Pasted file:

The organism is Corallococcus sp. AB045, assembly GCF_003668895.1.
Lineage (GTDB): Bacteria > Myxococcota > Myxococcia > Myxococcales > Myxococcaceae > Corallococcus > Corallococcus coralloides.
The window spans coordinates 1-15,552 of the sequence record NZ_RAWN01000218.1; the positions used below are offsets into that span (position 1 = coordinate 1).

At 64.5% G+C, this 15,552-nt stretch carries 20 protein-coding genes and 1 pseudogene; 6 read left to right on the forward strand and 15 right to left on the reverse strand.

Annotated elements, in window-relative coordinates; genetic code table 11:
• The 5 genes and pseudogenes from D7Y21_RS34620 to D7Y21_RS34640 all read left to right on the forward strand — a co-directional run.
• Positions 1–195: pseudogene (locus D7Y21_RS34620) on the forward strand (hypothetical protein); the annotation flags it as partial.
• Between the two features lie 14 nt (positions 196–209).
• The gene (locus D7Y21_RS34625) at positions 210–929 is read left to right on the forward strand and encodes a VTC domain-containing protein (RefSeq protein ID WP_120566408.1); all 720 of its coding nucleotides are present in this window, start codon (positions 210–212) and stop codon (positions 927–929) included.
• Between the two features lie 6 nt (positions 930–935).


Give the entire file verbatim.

The organism is Corallococcus sp. AB045, assembly GCF_003668895.1.
Lineage (GTDB): Bacteria > Myxococcota > Myxococcia > Myxococcales > Myxococcaceae > Corallococcus > Corallococcus coralloides.
The window spans coordinates 1-15,552 of the sequence record NZ_RAWN01000218.1; the positions used below are offsets into that span (position 1 = coordinate 1).

At 64.5% G+C, this 15,552-nt stretch carries 20 protein-coding genes and 1 pseudogene; 6 read left to right on the forward strand and 15 right to left on the reverse strand.

Annotated elements, in window-relative coordinates; genetic code table 11:
• The 5 genes and pseudogenes from D7Y21_RS34620 to D7Y21_RS34640 all read left to right on the forward strand — a co-directional run.
• Positions 1–195: pseudogene (locus D7Y21_RS34620) on the forward strand (hypothetical protein); the annotation flags it as partial.
• Between the two features lie 14 nt (positions 196–209).
• The gene (locus D7Y21_RS34625) at positions 210–929 is read left to right on the forward strand and encodes a VTC domain-containing protein (RefSeq protein ID WP_120566408.1); all 720 of its coding nucleotides are present in this window, start codon (positions 210–212) and stop codon (positions 927–929) included.
• Between the two features lie 6 nt (positions 930–935).